Pennsylvania Hall, a purpose-built abolitionist meeting place, was opened on 14th May, 1838, in Philadelphia. Four days later, it was burned to the ground by an angry white mob. As seen in the picture below, thousands gathered to cheer and take part in its destruction, beating the fleeing African Americans. Note also the fire company's hose directed at the adjacent building. I've been looking into this story as a subject for a song and I came across this interesting account in the diary of the New York merchant, Philip Hone:
"Friday, May 18. - Riot in Philadelphia. Our neighbouring city of Philadelphia was disgraced yesterday by a riot which ended in the destruction of Pennsylvania Hall, a place of meeting for the discussion of Abolition questions. A meeting was held in the forenoon and speeches were made, which exasperated the mob; another meeting was to have taken place in the evening, but it was prevented by the interference of the mayor. The mob, still farther instigated, it is said, by the wanton outrage of public opinion in the exhibition in the public streets of white men and women walking arm in arm with blacks, assembled in greater numbers in the evening, broke into the hall, destroyed everything they could find, and set fire to the building, which was entirely destroyed by ten o'clock. The excitement was so great that the mayor and other officers were unable to prevent the outrage, and some of the number (particularly Mr. Watmouth the sheriff) were dangerously wounded. A large proportion of the Abolitionists assembled in the hall were females, of whom several harangued the meeting, and were foremost in braving the excited populace. This dreadful subject gains importance every day, and reflecting men see in it the seeds of the destruction of our institutions."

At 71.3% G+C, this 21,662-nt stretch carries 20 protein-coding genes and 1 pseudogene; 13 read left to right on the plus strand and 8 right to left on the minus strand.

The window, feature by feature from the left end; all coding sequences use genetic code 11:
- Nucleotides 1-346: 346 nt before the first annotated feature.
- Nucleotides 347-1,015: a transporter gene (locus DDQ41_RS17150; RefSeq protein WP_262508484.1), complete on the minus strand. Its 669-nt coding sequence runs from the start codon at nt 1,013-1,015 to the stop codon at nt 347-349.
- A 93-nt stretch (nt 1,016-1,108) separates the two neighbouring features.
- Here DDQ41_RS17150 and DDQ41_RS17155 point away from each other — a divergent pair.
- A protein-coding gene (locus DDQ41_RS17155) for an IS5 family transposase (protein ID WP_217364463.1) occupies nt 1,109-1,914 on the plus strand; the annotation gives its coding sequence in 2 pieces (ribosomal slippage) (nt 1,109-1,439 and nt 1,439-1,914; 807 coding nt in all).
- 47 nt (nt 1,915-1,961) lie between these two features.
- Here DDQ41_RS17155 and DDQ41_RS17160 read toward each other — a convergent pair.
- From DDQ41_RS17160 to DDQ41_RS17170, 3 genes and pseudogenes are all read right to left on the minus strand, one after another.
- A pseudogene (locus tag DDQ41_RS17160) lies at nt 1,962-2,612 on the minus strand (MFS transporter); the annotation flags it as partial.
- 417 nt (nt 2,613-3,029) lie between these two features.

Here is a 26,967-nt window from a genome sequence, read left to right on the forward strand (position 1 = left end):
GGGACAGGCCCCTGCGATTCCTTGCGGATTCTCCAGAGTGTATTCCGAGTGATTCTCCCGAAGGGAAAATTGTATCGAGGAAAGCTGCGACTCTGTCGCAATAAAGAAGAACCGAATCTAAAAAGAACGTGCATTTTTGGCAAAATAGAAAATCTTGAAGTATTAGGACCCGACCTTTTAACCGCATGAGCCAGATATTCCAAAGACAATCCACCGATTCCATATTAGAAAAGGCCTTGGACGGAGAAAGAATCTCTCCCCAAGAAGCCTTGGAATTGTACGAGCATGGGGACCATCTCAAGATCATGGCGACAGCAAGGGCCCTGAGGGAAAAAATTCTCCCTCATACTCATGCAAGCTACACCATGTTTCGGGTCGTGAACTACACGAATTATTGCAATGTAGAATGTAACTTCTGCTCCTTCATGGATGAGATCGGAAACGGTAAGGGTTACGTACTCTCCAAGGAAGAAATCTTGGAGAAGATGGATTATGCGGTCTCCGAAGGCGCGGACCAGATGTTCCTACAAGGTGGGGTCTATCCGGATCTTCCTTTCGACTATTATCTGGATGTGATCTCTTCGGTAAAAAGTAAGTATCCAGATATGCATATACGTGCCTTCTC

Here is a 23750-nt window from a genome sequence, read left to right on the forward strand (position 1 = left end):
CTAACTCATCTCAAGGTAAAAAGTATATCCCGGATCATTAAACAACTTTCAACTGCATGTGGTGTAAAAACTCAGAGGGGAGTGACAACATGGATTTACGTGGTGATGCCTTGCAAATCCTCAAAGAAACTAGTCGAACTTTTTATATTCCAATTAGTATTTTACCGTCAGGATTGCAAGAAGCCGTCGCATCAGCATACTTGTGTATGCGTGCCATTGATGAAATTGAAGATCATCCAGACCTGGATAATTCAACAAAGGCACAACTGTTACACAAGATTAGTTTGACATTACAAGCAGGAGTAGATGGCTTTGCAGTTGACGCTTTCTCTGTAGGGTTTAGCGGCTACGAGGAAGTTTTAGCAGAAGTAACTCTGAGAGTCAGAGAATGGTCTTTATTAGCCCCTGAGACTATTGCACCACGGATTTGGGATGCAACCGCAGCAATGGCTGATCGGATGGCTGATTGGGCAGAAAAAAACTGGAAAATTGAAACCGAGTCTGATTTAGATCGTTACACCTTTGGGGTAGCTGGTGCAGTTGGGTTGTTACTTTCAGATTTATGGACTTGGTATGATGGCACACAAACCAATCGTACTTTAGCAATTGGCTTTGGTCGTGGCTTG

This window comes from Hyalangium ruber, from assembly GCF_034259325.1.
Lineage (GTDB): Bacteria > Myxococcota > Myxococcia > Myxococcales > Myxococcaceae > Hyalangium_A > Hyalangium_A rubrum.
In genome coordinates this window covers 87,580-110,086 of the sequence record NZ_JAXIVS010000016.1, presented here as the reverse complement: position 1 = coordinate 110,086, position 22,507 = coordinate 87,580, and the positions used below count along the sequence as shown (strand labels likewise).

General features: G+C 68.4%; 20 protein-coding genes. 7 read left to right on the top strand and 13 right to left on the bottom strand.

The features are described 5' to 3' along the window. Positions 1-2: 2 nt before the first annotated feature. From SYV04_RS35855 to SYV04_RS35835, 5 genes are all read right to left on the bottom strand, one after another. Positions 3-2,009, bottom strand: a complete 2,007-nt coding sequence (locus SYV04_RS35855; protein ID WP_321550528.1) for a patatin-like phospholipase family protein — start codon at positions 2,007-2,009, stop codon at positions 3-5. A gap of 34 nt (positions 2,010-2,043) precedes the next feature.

Feeding into another of my songs ('Paris of America'), Hone visits Philadelphia for a wedding a month later and takes an interest in the Fairmount Water Works:
"The grounds, gardens fountains, pavilions, etc., are all in beautiful order, and appeared at this season, when nature is clothed in all her loveliest attire, and the day unusually bright, to greater advantage than I have ever seen them. The walks were filled with well dressed and well behaved people, who appeared to be of the better sort of bourgeoisie. Groups of young persons, male and female, were seated on the grass, and in the different pleasant pavilions, and the whole scene reminded me of the suburbs of a French city on a fine Sunday afternoon."